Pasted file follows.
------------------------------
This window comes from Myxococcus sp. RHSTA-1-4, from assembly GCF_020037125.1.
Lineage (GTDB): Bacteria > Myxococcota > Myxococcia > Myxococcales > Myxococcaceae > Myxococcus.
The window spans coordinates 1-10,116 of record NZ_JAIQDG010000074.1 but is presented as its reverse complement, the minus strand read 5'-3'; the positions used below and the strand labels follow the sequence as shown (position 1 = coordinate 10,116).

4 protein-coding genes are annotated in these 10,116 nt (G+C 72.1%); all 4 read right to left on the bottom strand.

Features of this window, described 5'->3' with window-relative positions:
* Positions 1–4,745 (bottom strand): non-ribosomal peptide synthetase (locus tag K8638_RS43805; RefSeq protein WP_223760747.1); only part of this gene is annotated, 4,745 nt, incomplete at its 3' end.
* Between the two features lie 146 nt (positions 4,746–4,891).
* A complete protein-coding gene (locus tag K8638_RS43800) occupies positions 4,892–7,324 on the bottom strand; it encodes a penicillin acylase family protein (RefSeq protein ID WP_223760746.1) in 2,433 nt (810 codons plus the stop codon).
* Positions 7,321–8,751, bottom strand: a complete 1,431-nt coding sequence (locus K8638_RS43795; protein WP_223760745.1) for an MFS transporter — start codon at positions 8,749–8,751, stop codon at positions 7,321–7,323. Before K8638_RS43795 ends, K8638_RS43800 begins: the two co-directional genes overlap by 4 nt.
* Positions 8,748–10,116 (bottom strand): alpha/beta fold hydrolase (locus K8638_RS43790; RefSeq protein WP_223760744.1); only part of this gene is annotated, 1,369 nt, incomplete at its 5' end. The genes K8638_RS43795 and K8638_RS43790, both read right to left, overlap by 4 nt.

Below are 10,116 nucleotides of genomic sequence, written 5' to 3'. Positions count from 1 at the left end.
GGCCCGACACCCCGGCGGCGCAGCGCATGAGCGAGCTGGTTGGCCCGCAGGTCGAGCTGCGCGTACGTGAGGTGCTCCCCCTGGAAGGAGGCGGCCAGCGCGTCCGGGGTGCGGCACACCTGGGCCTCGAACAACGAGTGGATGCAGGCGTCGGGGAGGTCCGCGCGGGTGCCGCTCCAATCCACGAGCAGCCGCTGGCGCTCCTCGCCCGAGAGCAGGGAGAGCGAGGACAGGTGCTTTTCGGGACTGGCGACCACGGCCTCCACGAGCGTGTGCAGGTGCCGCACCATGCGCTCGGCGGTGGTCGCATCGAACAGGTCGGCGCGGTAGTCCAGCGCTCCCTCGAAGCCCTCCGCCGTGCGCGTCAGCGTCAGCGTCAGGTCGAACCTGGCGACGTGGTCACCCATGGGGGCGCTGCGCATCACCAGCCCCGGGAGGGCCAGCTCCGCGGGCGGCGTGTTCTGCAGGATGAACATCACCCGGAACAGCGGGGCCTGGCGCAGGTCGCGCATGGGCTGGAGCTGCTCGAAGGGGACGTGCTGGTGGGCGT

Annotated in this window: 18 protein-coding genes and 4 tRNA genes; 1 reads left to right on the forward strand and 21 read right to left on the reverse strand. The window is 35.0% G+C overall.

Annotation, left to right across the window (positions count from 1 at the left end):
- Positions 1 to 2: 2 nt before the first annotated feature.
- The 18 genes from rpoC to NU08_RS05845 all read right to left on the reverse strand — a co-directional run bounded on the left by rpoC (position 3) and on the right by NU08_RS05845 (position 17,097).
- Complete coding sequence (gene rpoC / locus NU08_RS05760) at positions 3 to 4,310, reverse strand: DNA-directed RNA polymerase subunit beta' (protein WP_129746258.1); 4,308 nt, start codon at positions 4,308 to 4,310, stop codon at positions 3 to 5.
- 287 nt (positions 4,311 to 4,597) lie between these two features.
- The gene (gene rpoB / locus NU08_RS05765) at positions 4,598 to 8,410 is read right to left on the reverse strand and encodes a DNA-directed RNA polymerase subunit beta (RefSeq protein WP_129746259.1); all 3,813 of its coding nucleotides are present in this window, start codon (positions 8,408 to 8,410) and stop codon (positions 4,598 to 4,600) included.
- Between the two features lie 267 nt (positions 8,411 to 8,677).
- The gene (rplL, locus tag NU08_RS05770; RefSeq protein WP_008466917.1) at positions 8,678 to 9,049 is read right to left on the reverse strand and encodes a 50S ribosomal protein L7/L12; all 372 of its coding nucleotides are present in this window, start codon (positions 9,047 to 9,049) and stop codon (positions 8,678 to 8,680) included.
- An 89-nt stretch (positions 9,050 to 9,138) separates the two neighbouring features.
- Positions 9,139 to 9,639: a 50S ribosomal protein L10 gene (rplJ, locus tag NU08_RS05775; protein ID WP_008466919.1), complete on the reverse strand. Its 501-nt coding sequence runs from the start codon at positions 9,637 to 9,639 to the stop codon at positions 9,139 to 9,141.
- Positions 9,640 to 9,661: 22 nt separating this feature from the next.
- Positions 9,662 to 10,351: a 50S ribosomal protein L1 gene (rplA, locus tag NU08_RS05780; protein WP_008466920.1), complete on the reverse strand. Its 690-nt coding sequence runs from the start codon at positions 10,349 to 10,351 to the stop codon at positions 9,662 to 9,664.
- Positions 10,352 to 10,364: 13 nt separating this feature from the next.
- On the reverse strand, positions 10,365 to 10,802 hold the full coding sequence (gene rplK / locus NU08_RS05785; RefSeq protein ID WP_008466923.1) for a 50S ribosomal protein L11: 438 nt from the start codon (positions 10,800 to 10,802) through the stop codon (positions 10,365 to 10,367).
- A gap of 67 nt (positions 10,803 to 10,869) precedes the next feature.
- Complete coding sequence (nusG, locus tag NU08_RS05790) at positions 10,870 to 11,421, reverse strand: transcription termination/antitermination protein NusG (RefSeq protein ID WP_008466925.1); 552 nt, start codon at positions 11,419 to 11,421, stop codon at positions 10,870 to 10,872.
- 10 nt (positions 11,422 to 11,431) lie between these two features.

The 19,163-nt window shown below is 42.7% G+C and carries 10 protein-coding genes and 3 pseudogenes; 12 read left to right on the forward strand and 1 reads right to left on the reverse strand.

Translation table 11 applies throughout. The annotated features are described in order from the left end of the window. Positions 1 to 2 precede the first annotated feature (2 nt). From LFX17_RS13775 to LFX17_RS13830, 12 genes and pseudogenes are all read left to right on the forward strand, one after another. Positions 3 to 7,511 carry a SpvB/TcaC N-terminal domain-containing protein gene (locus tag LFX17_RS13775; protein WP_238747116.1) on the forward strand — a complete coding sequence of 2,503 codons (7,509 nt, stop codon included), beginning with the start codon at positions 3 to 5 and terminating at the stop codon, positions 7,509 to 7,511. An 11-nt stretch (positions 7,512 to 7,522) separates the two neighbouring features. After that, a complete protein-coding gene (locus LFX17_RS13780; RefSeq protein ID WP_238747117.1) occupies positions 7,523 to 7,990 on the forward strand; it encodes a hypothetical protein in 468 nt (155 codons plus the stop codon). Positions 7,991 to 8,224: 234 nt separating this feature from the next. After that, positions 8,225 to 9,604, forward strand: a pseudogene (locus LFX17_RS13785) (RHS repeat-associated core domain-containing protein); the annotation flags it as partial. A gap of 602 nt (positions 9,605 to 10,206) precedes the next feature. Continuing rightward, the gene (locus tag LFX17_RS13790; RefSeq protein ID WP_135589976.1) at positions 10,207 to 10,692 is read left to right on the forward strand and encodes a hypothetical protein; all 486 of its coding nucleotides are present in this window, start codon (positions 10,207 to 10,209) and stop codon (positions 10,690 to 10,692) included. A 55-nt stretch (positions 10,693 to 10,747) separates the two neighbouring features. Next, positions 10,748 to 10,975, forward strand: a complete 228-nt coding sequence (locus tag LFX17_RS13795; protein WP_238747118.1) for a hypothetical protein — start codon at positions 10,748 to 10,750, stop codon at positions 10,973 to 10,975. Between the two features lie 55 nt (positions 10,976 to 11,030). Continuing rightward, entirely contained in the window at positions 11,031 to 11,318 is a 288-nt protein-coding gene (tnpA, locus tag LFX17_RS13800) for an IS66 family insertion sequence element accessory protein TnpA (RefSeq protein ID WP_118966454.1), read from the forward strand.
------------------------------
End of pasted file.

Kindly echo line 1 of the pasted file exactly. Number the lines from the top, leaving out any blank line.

This window comes from Myxococcus sp. RHSTA-1-4, from assembly GCF_020037125.1.